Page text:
The SHA_ and SHA1_ functions calculate a 160-bit cryptographic checksum (digest) for any number of input bytes. A cryptographic checksum is a one-way hash function; that is, it is computationally impractical to find the input corresponding to a particular output. This net result is a "fingerprint" of the input-data, which does not disclose the actual input.
SHA (or SHA-0) is the original Secure Hash Algorithm specified in FIPS 160. It was quickly proven insecure, and has been superseded by SHA-1. SHA-0 is included for compatibility purposes only.
The SHA1_Init, SHA1_Update, and SHA1_Final functions are the core functions. Allocate an
.Vt SHA_CTX , initialize it with SHA1_Init, run over the data with SHA1_Update, and finally extract the result using SHA1_Final.
SHA1_End is a wrapper for SHA1_Final which converts the return value to a 41-character (including the terminating \0) ASCII string which represents the 160 bits in hexadecimal.
SHA1_File calculates the digest of a file, and uses SHA1_End to return the result. If the file cannot be opened, a null pointer is returned. SHA1_FileChunk is similar to SHA1_File, but it only calculates the digest over a byte-range of the file specified, starting at offset and spanning length bytes. If the length parameter is specified as 0, or more than the length of the remaining part of the file, SHA1_FileChunk calculates the digest from offset to the end of file. SHA1_Data calculates the digest of a chunk of data in memory, and uses SHA1_End to return the result.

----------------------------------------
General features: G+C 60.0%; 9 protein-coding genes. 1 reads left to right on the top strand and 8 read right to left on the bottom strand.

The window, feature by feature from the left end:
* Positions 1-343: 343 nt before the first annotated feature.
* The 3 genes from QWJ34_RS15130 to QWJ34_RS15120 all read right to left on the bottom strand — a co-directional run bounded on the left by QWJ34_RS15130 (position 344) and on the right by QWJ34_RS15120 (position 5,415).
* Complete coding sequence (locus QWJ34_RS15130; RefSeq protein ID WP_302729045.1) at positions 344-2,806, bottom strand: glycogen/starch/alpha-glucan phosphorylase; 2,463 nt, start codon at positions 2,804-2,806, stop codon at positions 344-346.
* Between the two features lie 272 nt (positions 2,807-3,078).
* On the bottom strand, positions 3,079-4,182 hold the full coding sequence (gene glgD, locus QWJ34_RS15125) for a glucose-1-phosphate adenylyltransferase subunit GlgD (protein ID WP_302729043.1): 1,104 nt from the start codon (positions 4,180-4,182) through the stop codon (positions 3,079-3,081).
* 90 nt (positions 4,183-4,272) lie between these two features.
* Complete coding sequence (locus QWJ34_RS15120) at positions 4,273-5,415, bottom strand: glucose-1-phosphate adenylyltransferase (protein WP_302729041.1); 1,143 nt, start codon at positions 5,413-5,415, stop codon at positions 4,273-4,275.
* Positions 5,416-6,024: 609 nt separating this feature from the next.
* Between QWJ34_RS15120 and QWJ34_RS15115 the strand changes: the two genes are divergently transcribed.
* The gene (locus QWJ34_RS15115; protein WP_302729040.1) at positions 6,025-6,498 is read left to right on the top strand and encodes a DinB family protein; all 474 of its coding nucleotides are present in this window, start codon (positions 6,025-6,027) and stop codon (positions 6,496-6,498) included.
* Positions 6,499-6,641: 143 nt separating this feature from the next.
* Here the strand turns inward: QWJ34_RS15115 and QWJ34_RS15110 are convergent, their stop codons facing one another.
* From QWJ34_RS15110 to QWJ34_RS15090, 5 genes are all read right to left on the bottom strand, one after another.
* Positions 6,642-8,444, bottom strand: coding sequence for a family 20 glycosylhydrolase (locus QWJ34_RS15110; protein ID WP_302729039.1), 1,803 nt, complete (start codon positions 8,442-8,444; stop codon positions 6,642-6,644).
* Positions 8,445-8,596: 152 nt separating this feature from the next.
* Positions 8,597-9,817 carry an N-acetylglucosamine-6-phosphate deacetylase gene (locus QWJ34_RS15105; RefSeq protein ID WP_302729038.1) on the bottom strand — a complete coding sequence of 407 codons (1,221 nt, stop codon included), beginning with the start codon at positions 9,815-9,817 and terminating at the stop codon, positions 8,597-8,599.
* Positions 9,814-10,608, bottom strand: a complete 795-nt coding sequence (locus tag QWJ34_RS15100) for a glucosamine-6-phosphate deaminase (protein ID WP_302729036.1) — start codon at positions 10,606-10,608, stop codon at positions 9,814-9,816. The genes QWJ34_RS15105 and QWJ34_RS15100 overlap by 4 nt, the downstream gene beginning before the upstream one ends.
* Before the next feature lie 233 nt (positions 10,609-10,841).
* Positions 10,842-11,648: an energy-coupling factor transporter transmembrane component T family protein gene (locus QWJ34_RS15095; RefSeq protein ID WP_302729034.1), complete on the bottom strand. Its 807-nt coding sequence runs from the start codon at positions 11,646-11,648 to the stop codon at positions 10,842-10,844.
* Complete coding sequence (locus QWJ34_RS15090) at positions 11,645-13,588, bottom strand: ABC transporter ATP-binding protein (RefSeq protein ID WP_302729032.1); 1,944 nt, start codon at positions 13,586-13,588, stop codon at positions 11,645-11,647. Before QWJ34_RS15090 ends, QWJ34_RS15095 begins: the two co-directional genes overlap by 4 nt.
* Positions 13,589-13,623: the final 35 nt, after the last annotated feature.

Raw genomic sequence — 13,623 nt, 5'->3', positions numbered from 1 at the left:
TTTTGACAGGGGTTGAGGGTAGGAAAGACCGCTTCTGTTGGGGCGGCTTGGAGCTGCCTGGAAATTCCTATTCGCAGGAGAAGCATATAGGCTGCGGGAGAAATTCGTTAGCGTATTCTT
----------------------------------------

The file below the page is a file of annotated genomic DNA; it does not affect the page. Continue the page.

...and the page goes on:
When using SHA1_End, SHA1_File, or SHA1_Data, the buf argument can be a null pointer, in which case the returned string is allocated with malloc(3) and subsequently must be explicitly deallocated using free(3) after use. If the buf argument is non-null it must point to at least 41 characters of buffer space.
md2(3), md4(3), md5(3), ripemd(3), sha256(3)